Infrared body temperature thermometers allow the user to read the temperature of any individual without the need for contact, offering the subject in turn a non evasive and more comfortable experience (1). With an infrared scanner, you need only point at the forehead of the subject from a distance, and if coupled with proper PPE, this can provide a very safe way of monitoring patients and members of the public for infection. These scanners now play a vital role in identifying potential infections at airports and businesses as well as medical facilities.
Body Temperature scanners are FDA approved, rating their ability to read temperature quickly and safely. They are easy to clean and disinfect, a distinct advantage in infection control (2).
Our scanners operate a built-in laser pointer, which provides a precise non-contact infrared measurement, at a distance of between 1cm and 15cm. Although greater accuracy is attained at closer distances, for general scanning purposes a distance of 10cm – 15cm should be sufficient to detect febrile individuals (3).
Applications For Body Temperature Thermometers
The importance of being able to take the subject’s temperature without making contact does not need to be overstated: this allows doctors and nurses to monitor the temperature of patients at a greater distance than any other method, minimising the risk of cross infection.
There is a growing body of evidence that infrared non contact thermometers can be considered accurate enough to be used to detect fever in individuals. A recent review by the Canadian Agency for Drugs and Technologies in Health found that of five studies looked at, four expressed in their conclusions that thermal scanners should be considered as reliable when utilised for fever detection (4).
Recently we have seen that infrared thermometers provide airport staff, and increasingly shop and stewarding staff a quick, easy and safe way to identify any persons who are exhibiting a temperature, without exposing themselves to infection. This in turn allows them to identify and isolate any suspected cases of Covid-19, and a whole host of other infectious diseases, and help to manage the spread of infection.
History & Safety
Infrared radiation was identified in 1800 William Herschel, but it took many years and many scientific leaps before remote heat sensing was possible. During WW2 the need for such technology increased rapidly and so was developed rapidly. It was not made available for widespread medical use until the 1950’s, when it was declassified.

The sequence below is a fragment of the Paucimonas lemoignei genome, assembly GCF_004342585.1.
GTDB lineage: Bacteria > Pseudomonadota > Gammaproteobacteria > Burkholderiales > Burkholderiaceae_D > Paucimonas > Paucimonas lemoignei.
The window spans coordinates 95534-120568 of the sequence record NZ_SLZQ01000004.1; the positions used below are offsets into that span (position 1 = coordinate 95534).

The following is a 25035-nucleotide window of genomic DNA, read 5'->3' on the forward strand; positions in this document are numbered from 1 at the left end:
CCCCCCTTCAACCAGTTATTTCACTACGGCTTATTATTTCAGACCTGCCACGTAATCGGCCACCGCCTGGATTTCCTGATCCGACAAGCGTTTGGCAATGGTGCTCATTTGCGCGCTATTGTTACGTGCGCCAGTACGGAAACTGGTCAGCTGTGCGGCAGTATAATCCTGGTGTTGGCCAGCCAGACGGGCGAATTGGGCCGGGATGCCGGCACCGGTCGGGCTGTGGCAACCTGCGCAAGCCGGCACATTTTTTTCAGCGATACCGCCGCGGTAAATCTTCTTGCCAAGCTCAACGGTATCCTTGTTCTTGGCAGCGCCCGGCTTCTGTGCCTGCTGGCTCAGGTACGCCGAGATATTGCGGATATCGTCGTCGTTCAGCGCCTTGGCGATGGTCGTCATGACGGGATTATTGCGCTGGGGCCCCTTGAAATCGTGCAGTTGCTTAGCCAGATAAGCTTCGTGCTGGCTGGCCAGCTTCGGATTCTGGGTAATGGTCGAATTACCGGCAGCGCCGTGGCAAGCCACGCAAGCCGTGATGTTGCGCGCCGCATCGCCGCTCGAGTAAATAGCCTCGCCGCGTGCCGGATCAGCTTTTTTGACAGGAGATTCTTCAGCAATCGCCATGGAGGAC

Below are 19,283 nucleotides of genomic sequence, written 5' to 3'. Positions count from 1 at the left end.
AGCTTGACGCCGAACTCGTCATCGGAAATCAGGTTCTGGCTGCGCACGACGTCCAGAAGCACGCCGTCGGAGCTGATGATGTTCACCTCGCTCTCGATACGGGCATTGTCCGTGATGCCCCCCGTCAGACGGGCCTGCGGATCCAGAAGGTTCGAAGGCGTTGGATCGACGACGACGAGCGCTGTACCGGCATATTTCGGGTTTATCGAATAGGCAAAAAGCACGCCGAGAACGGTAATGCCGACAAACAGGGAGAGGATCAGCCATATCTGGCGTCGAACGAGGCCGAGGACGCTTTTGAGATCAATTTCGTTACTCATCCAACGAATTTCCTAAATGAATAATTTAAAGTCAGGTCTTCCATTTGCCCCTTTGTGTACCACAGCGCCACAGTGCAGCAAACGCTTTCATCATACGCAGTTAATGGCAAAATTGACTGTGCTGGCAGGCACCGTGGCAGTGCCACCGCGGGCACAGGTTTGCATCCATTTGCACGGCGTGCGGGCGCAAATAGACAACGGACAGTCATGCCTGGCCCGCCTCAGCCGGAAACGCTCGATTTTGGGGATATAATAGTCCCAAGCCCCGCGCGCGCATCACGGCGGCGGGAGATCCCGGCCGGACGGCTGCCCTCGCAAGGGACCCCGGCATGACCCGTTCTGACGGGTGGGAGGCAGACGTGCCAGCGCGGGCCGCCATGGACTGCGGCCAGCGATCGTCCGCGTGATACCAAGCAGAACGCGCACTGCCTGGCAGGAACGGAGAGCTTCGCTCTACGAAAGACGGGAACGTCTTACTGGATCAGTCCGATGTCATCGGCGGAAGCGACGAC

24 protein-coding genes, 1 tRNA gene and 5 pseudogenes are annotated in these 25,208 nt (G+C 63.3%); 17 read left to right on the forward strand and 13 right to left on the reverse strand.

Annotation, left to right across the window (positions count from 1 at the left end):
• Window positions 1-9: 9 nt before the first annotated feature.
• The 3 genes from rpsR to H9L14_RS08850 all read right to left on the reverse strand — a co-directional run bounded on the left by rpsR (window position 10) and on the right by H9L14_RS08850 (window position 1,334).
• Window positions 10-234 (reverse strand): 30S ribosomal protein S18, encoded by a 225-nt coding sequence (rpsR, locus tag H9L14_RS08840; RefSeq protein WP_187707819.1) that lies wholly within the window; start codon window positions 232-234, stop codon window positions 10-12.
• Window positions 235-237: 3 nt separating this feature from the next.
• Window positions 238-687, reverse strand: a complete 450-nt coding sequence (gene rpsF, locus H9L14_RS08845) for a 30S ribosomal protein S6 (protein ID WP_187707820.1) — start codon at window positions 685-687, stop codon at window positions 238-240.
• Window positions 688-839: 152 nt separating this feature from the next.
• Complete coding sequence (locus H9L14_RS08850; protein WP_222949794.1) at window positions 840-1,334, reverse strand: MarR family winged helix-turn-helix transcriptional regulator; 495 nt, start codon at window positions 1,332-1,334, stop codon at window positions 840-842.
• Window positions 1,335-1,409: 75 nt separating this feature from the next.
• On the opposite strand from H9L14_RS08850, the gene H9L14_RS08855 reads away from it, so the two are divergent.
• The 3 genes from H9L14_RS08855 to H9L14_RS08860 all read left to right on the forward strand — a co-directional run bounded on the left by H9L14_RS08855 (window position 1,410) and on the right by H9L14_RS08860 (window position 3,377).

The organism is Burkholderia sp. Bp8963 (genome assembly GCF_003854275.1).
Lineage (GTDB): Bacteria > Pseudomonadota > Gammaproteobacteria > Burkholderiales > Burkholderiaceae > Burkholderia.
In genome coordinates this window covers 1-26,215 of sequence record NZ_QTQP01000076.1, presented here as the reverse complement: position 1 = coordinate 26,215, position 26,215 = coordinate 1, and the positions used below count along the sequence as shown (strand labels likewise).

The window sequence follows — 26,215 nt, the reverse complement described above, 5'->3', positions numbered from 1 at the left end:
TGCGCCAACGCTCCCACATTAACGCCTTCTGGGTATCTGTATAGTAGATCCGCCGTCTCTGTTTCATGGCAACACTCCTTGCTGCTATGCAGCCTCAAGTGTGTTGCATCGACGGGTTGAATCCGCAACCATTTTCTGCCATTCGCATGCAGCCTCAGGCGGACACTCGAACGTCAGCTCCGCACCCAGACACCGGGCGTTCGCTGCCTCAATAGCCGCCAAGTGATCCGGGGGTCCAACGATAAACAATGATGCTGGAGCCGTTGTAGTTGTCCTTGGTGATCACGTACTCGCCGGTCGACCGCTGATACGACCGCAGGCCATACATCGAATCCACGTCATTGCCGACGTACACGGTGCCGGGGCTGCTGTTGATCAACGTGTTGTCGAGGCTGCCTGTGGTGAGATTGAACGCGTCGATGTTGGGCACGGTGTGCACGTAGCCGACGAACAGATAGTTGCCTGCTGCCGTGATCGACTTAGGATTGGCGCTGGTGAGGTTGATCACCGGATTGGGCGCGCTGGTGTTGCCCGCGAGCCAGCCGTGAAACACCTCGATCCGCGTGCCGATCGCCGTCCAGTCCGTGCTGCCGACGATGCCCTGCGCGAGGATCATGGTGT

Even then, it was not until a 1964 conference at the New York Academy of Sciences, that Dr Theodore Benzinger revealed the first tympanic thermometer (6), which is still in common usage today. This technology was then developed to measure forehead temperature (5), resulting in the forehead scanner we see increasingly in our daily lives.
They are used in any environment where cross infection is a real concern as they provide the user with added protection, making them the safest form of detection for medical professionals and the public.
Why Are Infrared Body Temperature Thermometers The Preferred Medical Choice?
Forehead scanners have been in use for many years, but increasingly we are seeing them more and more in our day to day lives. As they are such a vital, easy and affordable tool in the fight against COVID-19, it is expected that their use will continue to increase over the coming years, as they could well be used at large gatherings, concerts, and sports events. These are just a handful of scenarios in which they could prove invaluable in helping fight the spread of the disease, as the world slowly reopens.
In medicine the infrared thermometer has been mostly used on children for whom other methods of taking temperature are either impossible or impractical (1), which is why the majority of studies into their use have been conducted in a pediatric setting.
As they allow temperature to be read without contacting the subject, they are increasingly being used to detect febrile individuals as a screening method, as they allow the user to maintain the greatest possible distance from the subject while still producing reliable results. When compared to tympanic thermometers, an infrared forehead thermometer allows the scanner to stand around 10-15cm further away (3), reducing the risk of cross infection.
They are also increasingly being recommended for use by private businesses. The FDA suggests that ‘establishments such as businesses, transportation systems, and community organizations’ should be encouraged to use these thermometers as part of their phased reopening (6), and they are already in widespread use in airports and even schools.
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- Whipple H, editor. Thermography and its clinical applications. New York: New York Academy of sciences; 1964.